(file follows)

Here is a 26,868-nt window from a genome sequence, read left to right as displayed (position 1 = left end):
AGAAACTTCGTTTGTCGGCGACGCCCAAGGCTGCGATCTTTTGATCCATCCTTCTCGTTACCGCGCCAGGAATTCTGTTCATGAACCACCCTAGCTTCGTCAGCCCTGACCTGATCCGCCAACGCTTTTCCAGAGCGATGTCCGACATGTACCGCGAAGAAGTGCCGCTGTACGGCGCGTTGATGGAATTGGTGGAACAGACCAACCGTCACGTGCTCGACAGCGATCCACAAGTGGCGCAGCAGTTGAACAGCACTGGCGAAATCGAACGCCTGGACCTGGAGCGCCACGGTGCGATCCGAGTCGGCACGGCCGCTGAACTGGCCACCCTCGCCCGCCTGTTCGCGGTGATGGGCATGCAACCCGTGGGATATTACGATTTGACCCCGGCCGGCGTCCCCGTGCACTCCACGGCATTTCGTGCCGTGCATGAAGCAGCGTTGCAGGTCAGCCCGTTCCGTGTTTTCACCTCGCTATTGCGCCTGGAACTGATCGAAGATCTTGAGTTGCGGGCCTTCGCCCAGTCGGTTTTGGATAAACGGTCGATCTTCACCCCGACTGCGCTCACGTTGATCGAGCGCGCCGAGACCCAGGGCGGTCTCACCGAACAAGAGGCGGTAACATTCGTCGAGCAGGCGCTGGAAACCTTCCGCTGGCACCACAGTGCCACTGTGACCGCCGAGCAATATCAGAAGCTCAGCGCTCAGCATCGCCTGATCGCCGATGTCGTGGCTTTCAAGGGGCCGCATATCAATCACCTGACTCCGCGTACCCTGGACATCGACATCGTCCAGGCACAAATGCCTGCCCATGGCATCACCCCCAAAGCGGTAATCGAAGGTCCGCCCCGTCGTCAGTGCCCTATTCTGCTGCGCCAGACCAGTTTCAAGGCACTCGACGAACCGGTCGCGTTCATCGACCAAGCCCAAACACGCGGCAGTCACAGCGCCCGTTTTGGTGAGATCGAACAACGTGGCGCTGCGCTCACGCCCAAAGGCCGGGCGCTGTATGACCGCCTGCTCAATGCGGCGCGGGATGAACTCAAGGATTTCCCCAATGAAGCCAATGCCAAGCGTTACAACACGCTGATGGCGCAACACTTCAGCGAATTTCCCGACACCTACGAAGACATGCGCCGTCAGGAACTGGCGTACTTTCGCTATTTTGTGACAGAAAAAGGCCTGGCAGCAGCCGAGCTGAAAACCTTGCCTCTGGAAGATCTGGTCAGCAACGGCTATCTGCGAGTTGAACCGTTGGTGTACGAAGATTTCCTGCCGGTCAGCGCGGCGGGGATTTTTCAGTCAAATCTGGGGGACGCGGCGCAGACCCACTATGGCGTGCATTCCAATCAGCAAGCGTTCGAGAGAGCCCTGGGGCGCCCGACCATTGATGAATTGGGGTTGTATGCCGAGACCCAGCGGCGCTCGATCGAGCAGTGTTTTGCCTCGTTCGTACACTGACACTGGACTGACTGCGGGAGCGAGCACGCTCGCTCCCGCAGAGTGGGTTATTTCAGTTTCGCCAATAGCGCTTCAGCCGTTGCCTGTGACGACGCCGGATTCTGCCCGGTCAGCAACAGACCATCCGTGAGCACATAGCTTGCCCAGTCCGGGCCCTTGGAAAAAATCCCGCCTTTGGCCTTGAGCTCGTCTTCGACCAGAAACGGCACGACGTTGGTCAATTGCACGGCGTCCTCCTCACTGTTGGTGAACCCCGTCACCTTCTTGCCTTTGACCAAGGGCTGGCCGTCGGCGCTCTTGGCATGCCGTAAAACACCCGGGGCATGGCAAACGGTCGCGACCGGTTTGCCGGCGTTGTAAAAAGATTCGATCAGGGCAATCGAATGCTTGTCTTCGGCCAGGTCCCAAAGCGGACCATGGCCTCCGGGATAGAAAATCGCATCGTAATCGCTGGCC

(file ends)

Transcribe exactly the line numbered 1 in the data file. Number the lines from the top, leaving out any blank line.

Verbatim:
Here is a 26,868-nt window from a genome sequence, read left to right as displayed (position 1 = left end):